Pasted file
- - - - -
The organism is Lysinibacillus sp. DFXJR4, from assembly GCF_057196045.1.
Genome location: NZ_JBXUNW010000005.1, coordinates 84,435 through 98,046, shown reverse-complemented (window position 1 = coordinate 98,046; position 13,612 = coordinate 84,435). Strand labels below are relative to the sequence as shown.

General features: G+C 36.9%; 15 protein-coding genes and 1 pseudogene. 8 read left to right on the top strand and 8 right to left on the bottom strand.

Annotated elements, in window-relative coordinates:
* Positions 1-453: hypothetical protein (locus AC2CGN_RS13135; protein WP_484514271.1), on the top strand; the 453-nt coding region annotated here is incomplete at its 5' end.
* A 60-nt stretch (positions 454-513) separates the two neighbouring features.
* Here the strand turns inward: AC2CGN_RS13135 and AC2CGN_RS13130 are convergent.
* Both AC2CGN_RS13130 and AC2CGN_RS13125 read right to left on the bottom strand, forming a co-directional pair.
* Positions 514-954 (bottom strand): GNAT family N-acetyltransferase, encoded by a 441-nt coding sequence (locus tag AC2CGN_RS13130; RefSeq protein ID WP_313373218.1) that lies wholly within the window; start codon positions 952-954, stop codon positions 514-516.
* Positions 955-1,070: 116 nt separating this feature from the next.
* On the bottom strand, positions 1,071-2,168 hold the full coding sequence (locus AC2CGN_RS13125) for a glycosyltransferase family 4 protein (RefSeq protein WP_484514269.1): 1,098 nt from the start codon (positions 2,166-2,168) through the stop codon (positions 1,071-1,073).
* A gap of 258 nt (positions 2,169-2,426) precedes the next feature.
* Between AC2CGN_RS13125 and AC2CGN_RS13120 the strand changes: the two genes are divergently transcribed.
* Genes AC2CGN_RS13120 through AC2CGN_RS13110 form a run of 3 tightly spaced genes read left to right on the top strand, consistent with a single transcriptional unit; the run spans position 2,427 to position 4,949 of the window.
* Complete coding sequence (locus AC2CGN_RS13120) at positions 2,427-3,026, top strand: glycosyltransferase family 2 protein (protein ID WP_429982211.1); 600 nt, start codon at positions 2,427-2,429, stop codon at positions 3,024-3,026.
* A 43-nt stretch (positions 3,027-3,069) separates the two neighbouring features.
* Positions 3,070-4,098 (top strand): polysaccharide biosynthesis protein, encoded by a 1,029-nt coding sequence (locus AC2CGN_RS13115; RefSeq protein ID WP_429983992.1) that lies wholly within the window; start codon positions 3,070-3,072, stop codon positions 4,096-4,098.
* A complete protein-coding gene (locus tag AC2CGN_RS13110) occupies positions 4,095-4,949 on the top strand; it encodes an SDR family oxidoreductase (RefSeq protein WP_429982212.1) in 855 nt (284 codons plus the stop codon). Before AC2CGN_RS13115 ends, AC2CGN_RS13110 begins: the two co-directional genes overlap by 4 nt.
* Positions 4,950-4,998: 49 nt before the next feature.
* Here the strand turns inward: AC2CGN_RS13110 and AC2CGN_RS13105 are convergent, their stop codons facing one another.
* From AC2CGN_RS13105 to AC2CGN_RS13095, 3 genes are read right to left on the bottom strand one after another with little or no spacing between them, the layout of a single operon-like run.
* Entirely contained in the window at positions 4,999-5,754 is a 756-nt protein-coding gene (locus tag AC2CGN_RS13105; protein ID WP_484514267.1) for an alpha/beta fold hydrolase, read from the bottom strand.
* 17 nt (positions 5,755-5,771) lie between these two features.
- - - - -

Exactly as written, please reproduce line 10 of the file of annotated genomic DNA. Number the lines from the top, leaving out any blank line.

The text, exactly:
* Positions 955-1,070: 116 nt separating this feature from the next.